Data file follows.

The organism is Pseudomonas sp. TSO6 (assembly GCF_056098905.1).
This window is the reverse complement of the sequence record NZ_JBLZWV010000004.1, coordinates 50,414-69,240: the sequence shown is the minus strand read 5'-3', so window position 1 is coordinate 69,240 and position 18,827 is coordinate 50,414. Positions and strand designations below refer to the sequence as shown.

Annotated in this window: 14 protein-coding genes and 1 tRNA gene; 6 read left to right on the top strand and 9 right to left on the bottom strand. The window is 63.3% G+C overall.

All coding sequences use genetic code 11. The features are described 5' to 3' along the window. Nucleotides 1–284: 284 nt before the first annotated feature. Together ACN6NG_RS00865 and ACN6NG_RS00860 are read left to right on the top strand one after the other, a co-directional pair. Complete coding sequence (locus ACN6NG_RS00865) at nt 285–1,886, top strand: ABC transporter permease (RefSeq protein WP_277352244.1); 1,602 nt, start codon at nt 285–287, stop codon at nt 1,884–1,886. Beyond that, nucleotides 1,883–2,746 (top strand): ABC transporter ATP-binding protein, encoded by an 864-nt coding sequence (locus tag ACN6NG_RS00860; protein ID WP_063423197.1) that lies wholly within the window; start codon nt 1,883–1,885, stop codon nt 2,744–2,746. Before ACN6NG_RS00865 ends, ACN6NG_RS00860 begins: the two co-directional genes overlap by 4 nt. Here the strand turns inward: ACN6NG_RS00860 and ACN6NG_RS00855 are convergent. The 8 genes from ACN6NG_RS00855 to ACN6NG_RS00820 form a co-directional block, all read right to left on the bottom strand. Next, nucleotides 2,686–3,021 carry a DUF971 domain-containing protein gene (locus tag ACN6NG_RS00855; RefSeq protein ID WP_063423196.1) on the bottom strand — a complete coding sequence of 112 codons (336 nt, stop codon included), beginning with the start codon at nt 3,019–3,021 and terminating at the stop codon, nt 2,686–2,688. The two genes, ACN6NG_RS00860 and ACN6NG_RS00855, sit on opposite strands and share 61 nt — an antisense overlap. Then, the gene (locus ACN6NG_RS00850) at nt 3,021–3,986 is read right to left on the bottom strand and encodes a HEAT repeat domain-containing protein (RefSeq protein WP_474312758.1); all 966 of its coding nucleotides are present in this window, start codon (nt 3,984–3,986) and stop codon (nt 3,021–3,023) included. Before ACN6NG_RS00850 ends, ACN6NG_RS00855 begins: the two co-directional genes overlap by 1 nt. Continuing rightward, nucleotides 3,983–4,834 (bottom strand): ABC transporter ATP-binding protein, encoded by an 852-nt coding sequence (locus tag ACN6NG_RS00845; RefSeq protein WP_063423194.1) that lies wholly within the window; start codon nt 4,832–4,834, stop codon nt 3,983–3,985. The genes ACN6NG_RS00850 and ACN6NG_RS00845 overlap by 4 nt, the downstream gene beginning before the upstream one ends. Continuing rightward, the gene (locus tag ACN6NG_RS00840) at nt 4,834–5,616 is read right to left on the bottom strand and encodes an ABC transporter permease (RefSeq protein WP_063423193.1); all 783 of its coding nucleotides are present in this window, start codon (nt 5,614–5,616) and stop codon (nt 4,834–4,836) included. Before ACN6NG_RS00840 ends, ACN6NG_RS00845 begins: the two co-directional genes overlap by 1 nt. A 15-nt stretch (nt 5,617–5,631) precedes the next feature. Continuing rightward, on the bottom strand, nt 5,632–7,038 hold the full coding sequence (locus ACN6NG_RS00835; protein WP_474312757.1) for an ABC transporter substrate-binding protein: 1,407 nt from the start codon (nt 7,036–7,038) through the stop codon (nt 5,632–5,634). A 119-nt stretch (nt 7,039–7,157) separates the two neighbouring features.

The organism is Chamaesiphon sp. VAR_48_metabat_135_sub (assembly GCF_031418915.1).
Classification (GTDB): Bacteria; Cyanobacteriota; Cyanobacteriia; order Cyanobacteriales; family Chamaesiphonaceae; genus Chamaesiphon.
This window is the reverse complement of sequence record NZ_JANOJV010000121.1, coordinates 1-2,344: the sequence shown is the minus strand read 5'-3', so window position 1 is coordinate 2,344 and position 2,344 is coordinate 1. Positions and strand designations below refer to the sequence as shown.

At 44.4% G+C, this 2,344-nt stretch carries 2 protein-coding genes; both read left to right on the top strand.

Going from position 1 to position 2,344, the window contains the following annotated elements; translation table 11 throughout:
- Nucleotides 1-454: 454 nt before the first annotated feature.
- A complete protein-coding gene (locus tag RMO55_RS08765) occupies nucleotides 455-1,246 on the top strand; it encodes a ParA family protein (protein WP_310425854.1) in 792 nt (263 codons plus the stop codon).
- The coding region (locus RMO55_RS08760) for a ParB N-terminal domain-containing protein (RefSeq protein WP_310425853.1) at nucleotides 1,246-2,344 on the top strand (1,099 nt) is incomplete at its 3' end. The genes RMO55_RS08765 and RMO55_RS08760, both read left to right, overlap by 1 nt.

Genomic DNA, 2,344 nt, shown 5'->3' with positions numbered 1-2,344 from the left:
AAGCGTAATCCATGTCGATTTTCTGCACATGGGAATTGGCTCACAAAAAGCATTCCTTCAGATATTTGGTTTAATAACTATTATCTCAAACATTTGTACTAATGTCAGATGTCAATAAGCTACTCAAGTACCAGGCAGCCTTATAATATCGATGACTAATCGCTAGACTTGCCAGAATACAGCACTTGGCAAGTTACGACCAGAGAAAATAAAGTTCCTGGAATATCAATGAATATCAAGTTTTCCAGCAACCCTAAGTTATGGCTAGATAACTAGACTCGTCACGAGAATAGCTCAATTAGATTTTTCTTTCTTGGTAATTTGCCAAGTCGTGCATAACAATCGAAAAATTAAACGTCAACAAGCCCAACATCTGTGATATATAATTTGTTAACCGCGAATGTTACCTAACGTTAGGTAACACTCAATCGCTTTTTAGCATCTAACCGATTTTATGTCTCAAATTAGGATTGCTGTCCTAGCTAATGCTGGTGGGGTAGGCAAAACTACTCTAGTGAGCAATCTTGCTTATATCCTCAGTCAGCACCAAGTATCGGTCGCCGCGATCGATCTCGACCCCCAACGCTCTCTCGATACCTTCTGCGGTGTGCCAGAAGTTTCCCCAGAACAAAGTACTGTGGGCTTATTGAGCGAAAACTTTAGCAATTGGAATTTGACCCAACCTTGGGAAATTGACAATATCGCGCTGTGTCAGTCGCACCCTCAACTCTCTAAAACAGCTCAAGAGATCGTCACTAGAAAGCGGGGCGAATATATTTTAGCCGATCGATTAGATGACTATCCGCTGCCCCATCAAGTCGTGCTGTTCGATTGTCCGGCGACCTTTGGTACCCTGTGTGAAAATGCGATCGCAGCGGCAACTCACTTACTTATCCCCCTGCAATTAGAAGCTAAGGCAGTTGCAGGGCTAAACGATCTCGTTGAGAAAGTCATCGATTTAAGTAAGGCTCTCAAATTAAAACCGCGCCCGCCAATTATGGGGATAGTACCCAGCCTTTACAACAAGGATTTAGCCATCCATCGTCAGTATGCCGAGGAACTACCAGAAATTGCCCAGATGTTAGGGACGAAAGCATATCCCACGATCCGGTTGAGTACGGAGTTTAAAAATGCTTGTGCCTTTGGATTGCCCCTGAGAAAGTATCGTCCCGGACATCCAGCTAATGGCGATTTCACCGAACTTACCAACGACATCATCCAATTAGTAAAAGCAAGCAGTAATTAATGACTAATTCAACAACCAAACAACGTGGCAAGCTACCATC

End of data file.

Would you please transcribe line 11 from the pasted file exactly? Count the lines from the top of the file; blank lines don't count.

- A complete protein-coding gene (locus tag RMO55_RS08765) occupies nucleotides 455-1,246 on the top strand; it encodes a ParA family protein (protein WP_310425854.1) in 792 nt (263 codons plus the stop codon).